It must be emphasized here that outdoor air brought indoors contributes, along with indoor sources, to the quality of the air to which building occupants must breathe. Clean outdoor air is therefore the first prerequisite for clean air indoors. Consequently, a high priority should be given to tackling air quality at the city level. Consideration should also be given to other aspects, such as the location of the building (e.g., not being placed near highways or roads with heavy traffic or near the source of industrial emissions, paying due attention to the prevailing winds and the topography of the surroundings), the air intake location (e.g., located sufficiently far from chimneys, bus stops or exhaust air outlets) and the overall building airtightness.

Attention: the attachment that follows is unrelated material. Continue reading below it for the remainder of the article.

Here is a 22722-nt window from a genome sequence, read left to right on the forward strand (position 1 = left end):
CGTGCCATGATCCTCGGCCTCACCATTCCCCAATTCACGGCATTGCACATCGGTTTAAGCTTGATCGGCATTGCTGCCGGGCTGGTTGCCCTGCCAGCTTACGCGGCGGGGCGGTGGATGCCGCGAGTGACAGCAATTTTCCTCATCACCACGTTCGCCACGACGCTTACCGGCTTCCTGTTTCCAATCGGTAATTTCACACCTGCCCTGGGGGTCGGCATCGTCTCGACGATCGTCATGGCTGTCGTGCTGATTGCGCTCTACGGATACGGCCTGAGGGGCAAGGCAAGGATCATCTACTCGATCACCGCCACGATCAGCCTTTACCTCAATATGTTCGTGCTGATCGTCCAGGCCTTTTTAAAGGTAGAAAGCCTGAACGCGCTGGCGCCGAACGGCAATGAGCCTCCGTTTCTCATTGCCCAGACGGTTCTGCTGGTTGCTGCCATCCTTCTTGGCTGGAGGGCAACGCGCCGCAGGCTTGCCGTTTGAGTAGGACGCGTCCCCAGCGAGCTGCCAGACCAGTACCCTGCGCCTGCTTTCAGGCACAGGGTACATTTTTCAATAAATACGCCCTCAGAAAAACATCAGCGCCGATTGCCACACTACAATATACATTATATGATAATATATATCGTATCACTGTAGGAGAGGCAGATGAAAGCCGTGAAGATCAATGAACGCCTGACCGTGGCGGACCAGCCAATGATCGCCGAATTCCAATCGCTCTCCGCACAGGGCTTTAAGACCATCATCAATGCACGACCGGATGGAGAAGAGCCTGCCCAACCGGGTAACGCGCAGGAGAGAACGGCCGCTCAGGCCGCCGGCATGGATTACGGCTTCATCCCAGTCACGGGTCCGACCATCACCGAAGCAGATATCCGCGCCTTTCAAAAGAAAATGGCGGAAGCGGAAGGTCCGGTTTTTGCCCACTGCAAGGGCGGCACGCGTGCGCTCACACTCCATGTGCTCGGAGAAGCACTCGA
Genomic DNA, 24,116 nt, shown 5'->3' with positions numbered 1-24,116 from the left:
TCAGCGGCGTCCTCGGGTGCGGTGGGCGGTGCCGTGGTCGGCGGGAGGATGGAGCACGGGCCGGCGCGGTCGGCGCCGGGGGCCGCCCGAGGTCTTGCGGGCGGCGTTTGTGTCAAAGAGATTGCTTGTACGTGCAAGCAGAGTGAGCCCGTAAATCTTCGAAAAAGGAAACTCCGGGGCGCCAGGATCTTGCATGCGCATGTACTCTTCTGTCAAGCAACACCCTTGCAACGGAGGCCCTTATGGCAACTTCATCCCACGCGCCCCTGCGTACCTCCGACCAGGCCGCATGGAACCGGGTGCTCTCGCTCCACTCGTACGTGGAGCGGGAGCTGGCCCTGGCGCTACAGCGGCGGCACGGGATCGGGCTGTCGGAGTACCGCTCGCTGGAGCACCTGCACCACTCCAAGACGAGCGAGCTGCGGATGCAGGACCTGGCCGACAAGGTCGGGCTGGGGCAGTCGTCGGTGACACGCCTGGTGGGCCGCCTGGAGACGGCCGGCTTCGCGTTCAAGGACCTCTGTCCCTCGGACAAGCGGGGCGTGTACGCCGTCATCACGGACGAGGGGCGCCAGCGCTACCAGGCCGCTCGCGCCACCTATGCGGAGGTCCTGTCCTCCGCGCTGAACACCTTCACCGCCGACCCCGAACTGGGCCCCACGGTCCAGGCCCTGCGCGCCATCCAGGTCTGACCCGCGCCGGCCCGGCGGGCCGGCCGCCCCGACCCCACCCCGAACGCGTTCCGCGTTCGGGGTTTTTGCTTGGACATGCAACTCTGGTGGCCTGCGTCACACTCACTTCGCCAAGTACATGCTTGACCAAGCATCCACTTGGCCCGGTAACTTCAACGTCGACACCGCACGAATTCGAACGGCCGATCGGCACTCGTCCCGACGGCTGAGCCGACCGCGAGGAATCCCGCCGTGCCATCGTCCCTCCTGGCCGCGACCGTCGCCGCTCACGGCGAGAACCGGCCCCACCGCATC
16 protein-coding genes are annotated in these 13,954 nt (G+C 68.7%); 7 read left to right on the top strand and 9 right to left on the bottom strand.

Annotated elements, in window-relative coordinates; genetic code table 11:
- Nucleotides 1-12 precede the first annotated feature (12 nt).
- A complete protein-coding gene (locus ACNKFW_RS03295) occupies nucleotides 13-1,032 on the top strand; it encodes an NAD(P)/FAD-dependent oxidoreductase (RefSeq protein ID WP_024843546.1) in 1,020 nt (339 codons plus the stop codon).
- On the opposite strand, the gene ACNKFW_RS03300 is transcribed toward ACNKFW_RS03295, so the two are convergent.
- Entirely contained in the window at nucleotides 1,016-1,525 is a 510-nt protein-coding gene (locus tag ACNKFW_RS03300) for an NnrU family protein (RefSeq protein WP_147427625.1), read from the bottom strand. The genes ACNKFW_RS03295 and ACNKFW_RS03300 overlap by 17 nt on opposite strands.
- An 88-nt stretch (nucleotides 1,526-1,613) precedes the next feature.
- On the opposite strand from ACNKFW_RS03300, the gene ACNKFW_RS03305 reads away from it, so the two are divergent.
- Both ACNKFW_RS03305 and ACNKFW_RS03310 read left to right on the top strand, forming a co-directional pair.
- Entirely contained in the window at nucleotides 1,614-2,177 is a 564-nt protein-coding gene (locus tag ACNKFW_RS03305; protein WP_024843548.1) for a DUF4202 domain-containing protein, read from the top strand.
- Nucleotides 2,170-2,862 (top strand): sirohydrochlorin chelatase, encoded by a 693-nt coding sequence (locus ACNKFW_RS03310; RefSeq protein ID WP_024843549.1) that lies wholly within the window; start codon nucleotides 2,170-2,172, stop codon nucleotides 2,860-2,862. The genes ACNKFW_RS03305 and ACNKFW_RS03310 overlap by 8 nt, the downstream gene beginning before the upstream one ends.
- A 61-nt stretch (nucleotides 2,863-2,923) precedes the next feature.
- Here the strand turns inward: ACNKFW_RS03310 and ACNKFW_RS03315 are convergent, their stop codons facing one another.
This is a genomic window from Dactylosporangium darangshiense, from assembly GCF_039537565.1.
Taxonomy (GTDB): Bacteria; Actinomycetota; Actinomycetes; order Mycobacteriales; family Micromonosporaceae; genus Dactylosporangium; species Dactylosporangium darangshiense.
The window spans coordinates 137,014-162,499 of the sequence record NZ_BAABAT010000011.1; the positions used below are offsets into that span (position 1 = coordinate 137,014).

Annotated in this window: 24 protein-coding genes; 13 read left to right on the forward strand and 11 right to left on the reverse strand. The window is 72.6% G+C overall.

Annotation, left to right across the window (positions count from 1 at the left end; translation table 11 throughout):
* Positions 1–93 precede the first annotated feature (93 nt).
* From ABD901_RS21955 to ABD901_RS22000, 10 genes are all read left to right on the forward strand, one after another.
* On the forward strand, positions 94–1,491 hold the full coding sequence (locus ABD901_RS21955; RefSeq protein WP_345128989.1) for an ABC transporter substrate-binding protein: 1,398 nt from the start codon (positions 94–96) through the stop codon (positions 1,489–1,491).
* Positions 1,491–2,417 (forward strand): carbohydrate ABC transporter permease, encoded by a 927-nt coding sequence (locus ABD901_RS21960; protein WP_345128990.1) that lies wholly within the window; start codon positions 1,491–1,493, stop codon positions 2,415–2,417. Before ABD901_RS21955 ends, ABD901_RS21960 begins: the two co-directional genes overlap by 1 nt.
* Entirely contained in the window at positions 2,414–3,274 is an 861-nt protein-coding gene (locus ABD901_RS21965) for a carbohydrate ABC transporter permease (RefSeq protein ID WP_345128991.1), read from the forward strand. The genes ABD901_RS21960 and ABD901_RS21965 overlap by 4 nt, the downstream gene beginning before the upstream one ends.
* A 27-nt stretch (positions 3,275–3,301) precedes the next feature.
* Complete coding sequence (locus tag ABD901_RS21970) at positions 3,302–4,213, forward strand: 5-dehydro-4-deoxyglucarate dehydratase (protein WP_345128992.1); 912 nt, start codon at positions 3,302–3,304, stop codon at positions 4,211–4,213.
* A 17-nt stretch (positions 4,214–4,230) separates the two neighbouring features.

The proposed framework stipulates that the health-based ventilation rate cannot be lower than the base ventilation rate once all health exposure guidelines are fulfilled with respect to non-human sources of pollution. In the present framework, this requirement pertains to WHO air quality guidelines. But if other health relevant exposure guidelines are published by cognizant authorities and/or WHO air quality guidelines are updated they should then be integrated within the framework and followed. The base rate is defined to deal with pollutants that are associated with emissions from humans. It should secure no health risks that are associated with exposures to pollutants that are emitted by humans or those that are associated with human emissions (e.g., because of pollutants that are the products of chemical reaction involving pollutants emitted from humans).